After the seminal paper of Jacobsson et al. [36] demonstrating a serum-dependent effect of CBD upon C6 murine glioma cell proliferation, Massi et al. in 2004 [37] reported that CBD was effective in inhibiting U87-MG and U373 human glioma cell proliferation in vitro through the induction of apoptosis. Interestingly, CBD did not affect viability of non-transformed primary glial cells [38]. When tumour xenografts were generated in immune-deficient mice, in vivo intratumoural treatment with CBD significantly reduced tumour growth [37].

The anti-proliferative effect of CBD was cannabinoid and vanilloid receptors independent. The CB2 receptor antagonist SR144528 reverted the effect of CBD, but in a weak and transient manner [37]. More importantly, this paper demonstrated for the first time that the anti-tumour effect of CBD involved the induction of oxidative stress, through increased early production of ROS, depletion of intracellular glutathione and increased GSH-associated enzymatic activity. Accordingly, the CBD anti-proliferative effect was reversed by the anti-oxidant, tocopherol. Importantly, CBD did not induce ROS production in non-transformed primary glial cells [38].

Among the cellular events involved in glioma cell death, CBD produced a time-dependent release of cytochrome C and activation of caspase-8, −9 and −3, suggesting the involvement of both the intrinsic and extrinsic apoptotic pathways [38]. Marcu et al. [39] later confirmed the efficacy of CBD in inhibiting the growth of multiple glioblastoma cell lines in a more potent way than Δ 9 -THC. Interestingly, combined treatment of Δ 9 -THC with CBD demonstrated that CBD enhanced the Δ 9 -THC inhibitory effect on glioblastoma cell growth, but not on invasiveness [39]. In line with this, more recently Torres et al. [40] confirmed that combined treatment with CBD and Δ 9 -THC greatly reduced human glioma cell viability enhancing both autophagy and apoptosis and triggering caspase-3 activation. Moreover, combined administration of submaximal doses of CBD and Δ 9 -THC reduced the growth of U87-MG cell-derived tumour xenografts in nude mice to a greater extent than treatment with the individual compounds, suggesting the potential use of combination therapy which would reduce the amount of the psychoactive Δ 9 -THC.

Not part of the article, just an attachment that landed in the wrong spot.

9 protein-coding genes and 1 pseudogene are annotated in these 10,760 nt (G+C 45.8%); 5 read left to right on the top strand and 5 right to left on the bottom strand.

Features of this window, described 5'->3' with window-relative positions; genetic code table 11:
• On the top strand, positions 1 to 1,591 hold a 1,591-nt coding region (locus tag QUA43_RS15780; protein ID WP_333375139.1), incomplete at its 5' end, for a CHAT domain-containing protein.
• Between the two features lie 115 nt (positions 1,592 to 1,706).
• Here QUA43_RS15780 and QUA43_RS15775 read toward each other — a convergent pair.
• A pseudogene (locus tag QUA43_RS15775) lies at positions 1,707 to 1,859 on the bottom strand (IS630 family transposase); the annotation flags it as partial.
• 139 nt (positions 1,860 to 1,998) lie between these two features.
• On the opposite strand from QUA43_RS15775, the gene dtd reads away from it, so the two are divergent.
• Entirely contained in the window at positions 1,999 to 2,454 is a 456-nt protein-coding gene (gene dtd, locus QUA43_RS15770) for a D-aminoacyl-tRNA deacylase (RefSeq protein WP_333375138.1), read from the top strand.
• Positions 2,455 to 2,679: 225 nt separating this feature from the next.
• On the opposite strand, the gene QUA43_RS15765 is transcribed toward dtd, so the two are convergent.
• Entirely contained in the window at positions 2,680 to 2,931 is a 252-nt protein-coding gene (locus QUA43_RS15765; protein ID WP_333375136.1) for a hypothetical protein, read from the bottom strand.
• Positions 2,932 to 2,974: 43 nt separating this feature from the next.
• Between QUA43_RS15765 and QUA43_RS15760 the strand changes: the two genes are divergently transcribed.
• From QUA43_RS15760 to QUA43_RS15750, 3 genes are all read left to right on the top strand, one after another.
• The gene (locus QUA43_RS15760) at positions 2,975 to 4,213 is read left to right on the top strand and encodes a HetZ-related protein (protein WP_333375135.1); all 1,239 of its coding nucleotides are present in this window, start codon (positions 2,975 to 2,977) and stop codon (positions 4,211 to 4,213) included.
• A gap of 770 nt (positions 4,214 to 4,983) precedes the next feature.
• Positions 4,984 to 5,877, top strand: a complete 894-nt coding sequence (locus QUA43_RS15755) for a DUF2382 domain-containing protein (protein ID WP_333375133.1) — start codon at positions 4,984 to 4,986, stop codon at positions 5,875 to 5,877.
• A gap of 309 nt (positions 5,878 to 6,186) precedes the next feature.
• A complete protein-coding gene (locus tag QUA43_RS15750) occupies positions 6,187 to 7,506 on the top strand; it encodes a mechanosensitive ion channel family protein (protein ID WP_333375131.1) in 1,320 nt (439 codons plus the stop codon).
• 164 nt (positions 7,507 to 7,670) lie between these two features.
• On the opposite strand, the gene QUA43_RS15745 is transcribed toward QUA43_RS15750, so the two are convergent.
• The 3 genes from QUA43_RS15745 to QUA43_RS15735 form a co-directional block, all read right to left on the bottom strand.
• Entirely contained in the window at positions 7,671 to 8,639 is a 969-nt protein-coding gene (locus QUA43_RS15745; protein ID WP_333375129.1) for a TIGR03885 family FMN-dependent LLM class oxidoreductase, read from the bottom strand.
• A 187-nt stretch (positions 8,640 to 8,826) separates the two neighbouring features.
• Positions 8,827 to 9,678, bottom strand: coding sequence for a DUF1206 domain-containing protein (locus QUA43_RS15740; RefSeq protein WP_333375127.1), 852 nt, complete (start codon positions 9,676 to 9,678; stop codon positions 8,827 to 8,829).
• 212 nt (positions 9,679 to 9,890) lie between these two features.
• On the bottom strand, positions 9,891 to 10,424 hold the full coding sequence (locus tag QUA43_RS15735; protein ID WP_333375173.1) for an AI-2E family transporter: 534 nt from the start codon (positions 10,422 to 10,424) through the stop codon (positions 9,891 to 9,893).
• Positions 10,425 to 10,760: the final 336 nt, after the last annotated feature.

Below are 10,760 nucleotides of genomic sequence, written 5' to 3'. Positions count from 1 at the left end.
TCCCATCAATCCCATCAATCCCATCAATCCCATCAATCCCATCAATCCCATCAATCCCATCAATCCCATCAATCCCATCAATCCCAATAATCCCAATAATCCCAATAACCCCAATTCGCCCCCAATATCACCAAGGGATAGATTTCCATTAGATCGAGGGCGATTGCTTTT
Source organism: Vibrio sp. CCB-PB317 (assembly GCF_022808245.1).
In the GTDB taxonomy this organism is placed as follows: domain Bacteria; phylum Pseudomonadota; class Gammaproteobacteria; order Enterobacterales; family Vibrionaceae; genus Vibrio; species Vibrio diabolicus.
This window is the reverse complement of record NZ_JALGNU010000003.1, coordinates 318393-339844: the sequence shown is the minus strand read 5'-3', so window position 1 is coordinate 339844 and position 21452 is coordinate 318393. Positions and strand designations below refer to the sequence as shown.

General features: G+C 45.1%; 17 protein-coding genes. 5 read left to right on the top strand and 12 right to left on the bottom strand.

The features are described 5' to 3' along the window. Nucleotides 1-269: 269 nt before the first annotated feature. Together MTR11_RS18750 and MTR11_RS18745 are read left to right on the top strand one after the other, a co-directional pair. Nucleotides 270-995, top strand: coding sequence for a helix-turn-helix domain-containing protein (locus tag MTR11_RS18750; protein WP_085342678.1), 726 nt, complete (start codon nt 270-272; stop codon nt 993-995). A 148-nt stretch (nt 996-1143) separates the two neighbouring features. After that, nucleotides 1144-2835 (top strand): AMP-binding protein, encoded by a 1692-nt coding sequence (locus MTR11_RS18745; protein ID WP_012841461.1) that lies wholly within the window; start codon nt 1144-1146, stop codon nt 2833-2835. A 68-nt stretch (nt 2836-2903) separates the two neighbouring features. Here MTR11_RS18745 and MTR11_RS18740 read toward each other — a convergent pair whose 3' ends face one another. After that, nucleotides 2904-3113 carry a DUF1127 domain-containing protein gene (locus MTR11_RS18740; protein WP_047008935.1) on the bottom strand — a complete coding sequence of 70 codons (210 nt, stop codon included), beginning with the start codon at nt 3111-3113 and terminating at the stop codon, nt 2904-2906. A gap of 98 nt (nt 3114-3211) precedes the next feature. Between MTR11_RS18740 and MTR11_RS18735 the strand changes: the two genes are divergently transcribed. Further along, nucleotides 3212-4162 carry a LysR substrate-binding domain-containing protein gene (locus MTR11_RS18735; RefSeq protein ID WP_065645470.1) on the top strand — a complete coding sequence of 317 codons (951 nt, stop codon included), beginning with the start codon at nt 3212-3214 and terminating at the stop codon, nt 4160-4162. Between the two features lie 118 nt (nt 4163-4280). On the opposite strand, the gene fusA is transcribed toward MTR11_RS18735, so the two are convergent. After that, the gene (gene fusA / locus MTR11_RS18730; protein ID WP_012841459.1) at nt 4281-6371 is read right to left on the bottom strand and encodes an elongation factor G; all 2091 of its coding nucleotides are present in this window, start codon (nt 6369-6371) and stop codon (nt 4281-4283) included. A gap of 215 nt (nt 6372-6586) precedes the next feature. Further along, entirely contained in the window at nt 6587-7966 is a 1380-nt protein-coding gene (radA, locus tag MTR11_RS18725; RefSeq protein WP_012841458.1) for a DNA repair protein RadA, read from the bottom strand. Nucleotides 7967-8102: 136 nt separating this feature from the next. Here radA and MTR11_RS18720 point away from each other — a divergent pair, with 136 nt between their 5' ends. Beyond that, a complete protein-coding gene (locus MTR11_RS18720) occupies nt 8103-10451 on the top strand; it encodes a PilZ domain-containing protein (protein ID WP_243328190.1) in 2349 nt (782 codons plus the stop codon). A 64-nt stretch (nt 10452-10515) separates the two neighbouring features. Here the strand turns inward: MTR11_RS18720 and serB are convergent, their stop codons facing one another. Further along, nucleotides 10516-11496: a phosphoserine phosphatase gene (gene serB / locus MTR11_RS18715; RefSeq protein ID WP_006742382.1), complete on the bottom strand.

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The synergistic effect of combined therapy implied in vitro cell cycle arrest, ROS induction and apoptosis through sustained activation of caspases-3, −7 and −9, as well as specific modulation of the extracellular signal-regulated kinase, ERK [39]. These effects were not observed with either compound individually, indicating them as a prerogative of combination treatment. Differently from Marcu’s data [39], our recent results (Dr. Valenti, University of Insubria, Varese, pers. comm.) [41] showed that, both in U87-MG and in Δ 9 -THC-resistant T98G human glioma cell lines, CBD per se strongly down-regulates two signalling molecules crucial in tumour cell proliferation, ERK and PI3K/Akt. In addition it inhibited the hypoxia-inducible transcription factor HIF-1α, one of the most critical stimuli for cell survival, motility and tumour angiogenesis. Thus, inhibition of these three molecules appears as part of the multiple molecular targets for CBD anti-neoplastic activity [41].